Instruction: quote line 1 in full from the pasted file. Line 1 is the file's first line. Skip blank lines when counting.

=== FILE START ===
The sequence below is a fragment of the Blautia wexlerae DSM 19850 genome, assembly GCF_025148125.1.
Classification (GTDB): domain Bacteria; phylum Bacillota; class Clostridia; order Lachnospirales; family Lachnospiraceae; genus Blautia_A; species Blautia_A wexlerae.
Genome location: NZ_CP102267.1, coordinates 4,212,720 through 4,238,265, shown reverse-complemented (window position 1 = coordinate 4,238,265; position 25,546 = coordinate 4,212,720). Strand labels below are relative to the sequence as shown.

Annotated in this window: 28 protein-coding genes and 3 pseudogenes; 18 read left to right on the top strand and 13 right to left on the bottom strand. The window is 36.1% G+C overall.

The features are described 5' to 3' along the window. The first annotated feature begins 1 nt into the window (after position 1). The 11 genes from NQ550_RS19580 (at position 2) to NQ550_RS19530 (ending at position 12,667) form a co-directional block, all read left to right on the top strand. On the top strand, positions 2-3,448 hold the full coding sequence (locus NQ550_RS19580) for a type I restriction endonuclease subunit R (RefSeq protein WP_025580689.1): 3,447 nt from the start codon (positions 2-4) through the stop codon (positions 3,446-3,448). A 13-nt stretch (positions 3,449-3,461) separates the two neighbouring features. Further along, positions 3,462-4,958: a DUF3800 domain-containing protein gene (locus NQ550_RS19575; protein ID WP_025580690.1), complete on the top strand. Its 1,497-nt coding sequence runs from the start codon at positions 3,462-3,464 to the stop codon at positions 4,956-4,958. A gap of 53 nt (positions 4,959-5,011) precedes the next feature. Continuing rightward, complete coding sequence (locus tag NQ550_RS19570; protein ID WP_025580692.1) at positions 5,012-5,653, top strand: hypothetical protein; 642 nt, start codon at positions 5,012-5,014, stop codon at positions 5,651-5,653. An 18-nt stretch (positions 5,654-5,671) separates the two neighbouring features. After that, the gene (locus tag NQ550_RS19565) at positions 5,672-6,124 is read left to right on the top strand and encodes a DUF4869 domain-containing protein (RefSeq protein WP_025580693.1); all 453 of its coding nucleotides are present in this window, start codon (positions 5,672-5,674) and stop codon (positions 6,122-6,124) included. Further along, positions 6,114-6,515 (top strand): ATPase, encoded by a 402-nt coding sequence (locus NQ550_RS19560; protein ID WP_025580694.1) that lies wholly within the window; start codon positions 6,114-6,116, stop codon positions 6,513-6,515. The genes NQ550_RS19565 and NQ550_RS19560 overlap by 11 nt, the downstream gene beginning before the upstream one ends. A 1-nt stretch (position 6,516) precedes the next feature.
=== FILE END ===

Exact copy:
The sequence below is a fragment of the Blautia wexlerae DSM 19850 genome, assembly GCF_025148125.1.